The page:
Paul L. Caron

Wednesday, February 17, 2021

Kerr: Line-Drawing And Legal Education

Orin S. Kerr (UC-Berkeley), Line-drawing and Legal Education:

Law professors love to ask: “Where do you draw the line?” This essay offers a guide to what is in play when professors ask their favorite question. It identifies the assumptions about legal education and the legal system that lead professors to see line-drawing as important. It explores why students may see line-drawing as superficial and small-minded. And it concludes with practical tips for students on how to respond when professors ask them where they would draw the line.

These perspectives suggest a few practical lessons for law students.

In class, when your professor asks, “Where do you draw the line?,” students might consider four suggestions:

  1. Your professor is pushing you to translate your values into a legal rule. Think about what really matters to you, and come up with a rule that best accommodates the values that you think are important. Realize that your rule can be tentative, as coming up with the best legal rule is challenging for anyone. No professor expects you to come up with a perfect answer on the fly. Your in-class rule is just your starting point.
  2. If your professor pushes you to defend your line-drawing, explain why you see your rule as the best way to accommodate the interests you value. If the professor brings up a consequence of your line that you didn’t see, take that as helpful advice. Your professor is helping you see something you missed so you can see it better next time. But recognize that no legal line is perfect, and the professor’s pushback can but need not change your mind. If you still see your approach as the best option, stick to your guns.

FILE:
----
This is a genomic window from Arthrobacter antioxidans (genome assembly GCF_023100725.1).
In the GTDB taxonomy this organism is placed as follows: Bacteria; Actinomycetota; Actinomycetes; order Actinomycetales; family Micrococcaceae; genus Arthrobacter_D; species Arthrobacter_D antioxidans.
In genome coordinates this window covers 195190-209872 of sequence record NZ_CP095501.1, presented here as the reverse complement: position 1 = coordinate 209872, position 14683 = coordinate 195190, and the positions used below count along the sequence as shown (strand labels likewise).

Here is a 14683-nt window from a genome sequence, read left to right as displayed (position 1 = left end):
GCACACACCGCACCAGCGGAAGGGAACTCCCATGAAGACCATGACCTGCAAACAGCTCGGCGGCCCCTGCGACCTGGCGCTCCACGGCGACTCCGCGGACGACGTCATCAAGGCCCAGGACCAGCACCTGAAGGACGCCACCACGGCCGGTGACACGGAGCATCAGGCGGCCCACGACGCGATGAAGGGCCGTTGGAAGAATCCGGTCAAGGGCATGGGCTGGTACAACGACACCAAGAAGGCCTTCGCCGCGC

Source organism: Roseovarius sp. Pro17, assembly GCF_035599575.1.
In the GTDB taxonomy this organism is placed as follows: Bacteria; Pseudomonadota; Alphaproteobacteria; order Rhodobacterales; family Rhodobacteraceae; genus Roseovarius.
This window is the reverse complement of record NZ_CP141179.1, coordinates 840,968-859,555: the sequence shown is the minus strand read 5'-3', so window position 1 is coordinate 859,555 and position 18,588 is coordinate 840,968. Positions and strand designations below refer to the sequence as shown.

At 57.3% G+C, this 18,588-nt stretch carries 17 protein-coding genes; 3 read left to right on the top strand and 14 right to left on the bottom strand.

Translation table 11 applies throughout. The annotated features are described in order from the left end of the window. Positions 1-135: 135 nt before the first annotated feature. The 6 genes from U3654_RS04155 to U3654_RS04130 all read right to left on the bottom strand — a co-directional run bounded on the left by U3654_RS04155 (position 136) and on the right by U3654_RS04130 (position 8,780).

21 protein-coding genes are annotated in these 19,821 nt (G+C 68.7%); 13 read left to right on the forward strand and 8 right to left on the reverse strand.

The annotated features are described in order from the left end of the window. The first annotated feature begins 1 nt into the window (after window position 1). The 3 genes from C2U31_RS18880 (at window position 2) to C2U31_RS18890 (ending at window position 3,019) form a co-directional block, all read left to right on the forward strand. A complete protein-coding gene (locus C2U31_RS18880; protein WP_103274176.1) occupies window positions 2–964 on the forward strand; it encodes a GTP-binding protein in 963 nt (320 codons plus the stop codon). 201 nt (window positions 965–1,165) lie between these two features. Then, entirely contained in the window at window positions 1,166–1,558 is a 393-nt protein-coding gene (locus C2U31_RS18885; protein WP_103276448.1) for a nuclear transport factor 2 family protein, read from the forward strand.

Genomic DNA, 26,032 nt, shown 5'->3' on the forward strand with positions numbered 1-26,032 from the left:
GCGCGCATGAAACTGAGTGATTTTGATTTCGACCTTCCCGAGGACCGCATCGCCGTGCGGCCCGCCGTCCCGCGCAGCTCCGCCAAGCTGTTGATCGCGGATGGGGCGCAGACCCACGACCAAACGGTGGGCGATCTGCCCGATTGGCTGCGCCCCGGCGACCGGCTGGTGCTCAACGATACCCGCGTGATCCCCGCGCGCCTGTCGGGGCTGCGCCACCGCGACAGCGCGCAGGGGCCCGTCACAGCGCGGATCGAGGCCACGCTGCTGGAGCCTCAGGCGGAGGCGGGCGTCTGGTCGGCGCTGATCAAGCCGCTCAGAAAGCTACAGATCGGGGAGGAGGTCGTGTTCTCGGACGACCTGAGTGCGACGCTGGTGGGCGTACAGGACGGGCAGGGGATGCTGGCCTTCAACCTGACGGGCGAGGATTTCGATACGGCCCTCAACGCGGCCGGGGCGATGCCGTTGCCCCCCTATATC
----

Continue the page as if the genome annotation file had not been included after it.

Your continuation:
3. Listen to how your classmates justify the lines they draw, especially when their lines are very different from your own. Try to figure out what values your classmates are bringing to the problem and to see why those values might (in their mind) justify their rules. Your goal in listening isn’t to necessarily agree with them. Often, you won’t. Instead, try to understand how different perspectives influence perceptions about what rule seems best.
  4. Realize that line-drawing doesn’t have to be small. What looks technocratic is just a reflection from a deeper process about values. WDYDLT is a platform for you and your classmates to debate what matters and how the law should address it. By offering the platform, your professor may be opening the door to a wide range of perspectives. But an open door doesn’t require you to accept everything that comes through it. Listen to your classmates but defend your values.

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